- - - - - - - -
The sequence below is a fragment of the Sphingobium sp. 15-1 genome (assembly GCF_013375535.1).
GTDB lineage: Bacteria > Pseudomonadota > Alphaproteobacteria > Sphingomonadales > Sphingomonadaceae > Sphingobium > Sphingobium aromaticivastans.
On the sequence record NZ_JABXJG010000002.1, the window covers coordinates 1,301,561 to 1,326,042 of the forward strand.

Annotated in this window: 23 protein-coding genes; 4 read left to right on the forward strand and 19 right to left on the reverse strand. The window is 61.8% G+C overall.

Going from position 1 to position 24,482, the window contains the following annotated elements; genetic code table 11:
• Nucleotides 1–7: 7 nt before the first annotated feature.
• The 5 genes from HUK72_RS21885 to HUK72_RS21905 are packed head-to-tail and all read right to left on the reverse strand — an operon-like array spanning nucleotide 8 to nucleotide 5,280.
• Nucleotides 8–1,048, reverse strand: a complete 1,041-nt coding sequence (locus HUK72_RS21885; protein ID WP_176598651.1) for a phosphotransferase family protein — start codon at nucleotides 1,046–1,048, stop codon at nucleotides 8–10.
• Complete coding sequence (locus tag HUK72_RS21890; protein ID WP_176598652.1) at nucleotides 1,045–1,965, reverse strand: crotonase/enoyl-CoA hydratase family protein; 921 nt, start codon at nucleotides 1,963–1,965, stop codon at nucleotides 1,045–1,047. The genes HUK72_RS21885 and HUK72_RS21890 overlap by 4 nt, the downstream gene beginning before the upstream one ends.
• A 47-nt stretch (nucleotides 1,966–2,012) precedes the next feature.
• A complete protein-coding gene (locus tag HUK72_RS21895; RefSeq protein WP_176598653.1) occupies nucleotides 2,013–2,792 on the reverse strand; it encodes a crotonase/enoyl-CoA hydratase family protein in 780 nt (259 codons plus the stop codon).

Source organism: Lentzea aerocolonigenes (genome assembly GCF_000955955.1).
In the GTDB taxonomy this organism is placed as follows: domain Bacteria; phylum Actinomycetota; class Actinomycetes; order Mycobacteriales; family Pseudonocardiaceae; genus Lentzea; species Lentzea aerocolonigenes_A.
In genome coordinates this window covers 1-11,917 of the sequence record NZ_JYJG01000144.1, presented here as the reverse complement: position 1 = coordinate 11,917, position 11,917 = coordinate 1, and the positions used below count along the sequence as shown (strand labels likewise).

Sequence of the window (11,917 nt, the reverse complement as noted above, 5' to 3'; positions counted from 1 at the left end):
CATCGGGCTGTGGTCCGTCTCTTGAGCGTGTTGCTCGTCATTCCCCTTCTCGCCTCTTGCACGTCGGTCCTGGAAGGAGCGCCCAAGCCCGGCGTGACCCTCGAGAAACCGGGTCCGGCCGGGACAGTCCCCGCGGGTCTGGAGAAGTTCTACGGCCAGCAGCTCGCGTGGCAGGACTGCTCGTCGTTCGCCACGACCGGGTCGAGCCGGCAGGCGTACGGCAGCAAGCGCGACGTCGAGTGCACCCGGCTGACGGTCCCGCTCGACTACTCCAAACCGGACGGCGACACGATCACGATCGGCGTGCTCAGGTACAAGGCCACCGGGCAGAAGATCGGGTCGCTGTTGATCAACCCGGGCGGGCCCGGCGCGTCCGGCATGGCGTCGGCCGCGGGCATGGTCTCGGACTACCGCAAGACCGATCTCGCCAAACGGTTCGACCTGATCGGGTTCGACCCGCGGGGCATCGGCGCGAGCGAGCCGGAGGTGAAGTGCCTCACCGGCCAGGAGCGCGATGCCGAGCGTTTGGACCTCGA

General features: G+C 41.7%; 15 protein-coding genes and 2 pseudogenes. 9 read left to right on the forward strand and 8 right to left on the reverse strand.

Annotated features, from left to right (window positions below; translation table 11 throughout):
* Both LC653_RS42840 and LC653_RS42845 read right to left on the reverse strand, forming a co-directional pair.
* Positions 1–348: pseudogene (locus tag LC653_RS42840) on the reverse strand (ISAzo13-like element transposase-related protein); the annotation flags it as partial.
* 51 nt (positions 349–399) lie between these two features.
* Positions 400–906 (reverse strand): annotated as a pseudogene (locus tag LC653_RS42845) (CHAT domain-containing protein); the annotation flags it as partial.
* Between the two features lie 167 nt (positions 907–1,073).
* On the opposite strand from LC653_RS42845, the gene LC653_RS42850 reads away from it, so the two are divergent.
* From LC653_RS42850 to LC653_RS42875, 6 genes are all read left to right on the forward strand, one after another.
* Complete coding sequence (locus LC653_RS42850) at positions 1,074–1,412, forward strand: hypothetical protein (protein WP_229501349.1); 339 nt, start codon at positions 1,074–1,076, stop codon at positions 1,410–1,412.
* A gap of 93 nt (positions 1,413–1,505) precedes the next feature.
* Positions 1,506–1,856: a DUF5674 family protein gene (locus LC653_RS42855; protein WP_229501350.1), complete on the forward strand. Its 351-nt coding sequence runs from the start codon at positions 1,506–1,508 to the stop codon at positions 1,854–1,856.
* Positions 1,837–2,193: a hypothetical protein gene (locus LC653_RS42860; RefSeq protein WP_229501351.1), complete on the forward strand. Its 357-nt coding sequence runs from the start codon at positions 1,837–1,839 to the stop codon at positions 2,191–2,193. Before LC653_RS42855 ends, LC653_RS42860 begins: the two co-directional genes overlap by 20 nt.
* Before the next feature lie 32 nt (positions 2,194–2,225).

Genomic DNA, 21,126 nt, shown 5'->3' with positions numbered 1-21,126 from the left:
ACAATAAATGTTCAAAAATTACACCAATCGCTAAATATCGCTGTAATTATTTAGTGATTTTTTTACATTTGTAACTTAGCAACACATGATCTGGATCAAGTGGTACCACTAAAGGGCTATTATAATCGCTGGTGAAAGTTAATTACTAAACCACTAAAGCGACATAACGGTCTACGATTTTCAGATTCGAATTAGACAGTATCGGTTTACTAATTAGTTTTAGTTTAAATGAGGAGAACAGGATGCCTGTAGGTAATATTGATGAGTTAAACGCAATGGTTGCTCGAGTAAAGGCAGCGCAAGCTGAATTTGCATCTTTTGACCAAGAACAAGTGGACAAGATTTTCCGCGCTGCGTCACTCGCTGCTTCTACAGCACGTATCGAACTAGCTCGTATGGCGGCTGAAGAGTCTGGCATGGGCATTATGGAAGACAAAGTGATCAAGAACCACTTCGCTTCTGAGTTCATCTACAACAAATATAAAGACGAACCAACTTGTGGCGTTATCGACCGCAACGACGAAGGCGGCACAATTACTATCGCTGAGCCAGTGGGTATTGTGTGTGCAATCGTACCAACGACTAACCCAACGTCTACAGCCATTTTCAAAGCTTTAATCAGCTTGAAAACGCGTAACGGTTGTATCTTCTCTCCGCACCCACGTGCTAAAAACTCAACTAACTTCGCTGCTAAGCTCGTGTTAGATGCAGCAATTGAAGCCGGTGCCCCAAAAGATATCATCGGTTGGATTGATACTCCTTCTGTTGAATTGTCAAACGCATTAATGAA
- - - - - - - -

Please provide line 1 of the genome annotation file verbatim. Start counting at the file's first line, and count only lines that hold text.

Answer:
The sequence below is a fragment of the Sphingobium sp. 15-1 genome (assembly GCF_013375535.1).